A switch towards the rear of the seat closes and opens the door, although unlike the business class suites of many airlines there's no Do Not Disturb indicator on the outside so that crew know to leave you alone.
The inside of the sliding door and the seat shell surrounding the passenger are lined with a soft noise-reducing felt material to help the transformation from business class seat to sleep-friendly cocoon.
The seat itself is 21 inches wide – a little more so than BA's current Club World seat – with a total of 27 inches to spread out once both armrests are lowered.
It's superbly comfortable: well-padded, with an elegant quilted pattern on the rear cushion, flanked by leather-clad armrests.
In fully-flat bed mode, the seat stretches out to 79 inches (2 metres) and is dressed in BA’s latest ‘sleep service’ products from The White Company including a mattress cover, duvet and woven blanket.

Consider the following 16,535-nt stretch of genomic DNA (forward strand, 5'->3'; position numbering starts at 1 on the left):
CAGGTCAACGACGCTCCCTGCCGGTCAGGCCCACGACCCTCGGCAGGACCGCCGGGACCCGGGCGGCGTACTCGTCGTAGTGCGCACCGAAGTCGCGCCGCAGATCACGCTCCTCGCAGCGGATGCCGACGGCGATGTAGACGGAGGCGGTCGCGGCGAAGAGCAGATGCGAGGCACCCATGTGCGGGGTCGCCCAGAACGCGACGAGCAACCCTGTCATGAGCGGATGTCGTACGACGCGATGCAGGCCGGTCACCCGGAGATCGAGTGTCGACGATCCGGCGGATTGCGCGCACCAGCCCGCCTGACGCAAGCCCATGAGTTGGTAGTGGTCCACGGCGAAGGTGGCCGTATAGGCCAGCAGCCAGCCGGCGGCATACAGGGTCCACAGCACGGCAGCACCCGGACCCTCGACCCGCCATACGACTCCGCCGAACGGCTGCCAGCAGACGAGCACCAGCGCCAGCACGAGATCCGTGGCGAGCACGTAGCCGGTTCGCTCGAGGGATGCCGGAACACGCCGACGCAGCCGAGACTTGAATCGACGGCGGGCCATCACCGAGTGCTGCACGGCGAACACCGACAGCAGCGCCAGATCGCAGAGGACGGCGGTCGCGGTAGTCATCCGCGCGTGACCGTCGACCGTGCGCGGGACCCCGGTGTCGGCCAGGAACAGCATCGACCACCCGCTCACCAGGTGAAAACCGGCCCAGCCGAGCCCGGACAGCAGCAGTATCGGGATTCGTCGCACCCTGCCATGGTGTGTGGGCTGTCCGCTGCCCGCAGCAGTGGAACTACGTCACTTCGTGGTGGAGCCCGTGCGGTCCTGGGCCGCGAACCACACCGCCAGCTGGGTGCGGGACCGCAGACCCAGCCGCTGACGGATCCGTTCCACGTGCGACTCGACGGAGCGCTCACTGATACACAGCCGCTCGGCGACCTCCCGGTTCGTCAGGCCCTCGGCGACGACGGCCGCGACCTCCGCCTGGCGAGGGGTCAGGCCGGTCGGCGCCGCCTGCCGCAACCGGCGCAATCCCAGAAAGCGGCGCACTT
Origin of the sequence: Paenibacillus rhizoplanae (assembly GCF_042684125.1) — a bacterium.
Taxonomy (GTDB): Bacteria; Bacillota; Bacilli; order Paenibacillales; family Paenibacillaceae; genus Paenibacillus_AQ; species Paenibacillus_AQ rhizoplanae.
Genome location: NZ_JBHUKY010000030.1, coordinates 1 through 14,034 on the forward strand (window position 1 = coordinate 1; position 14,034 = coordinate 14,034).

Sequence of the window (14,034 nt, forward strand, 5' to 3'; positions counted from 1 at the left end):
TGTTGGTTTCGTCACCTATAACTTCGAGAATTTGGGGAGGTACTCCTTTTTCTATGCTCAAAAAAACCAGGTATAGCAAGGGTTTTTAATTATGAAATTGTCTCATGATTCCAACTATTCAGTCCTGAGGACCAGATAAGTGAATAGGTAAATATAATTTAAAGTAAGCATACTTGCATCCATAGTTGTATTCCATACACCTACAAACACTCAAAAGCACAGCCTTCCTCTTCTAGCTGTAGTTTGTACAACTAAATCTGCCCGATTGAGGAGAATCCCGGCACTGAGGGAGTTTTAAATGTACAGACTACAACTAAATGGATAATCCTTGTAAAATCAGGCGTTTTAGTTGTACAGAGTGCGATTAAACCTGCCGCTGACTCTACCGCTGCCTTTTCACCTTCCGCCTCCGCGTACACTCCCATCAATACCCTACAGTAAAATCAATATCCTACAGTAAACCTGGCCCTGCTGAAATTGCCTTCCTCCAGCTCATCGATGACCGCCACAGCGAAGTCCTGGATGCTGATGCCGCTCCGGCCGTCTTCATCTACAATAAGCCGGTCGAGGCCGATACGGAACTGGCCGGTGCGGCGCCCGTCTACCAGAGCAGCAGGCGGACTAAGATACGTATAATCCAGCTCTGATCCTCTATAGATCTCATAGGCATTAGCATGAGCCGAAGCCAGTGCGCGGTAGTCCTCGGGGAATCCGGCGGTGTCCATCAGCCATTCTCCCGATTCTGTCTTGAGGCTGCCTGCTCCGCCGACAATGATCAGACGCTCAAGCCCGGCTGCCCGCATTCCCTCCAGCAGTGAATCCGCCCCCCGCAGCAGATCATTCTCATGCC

While passengers will have to swap the ‘open bed’ design of today’s Club World for a more constrained enclosed footwell at the end of the bed, there's space enough for plus-sized pods – although don’t expect much wiggle-room to cross your feet at the ankles, for example.
One very welcome change from its Club World predecessor is that the Club Suite boasts plenty of storage space.
Pop open the panel just behind your shoulder to reveal a compartment well-suited to your amenity kit, with a mirror mounted inside the door.
On the shelf next to you there's a small shallow nook where we could imagine many passengers popping their reading glasses, passport wallet and other small odds and ends.
Next to this, a deeper compartment houses the controller for the inflight entertainment system plus a headphone jack, as well as an AC power outlet and two USB sockets, making is a good place to stow your smartphone while it gets an en route recharge.
A slight gap between the lid and the surrounding panel lets you run cables out to your tech yet close the hatch without pinching or snagging the cord, so that the entire surface of the table remains useful.
Down near your feet is a small water bottle compartment.
Finally, British Airways says the space under the footrest can be used to hold a small laptop bag or purse during taxi, takeoff and landing.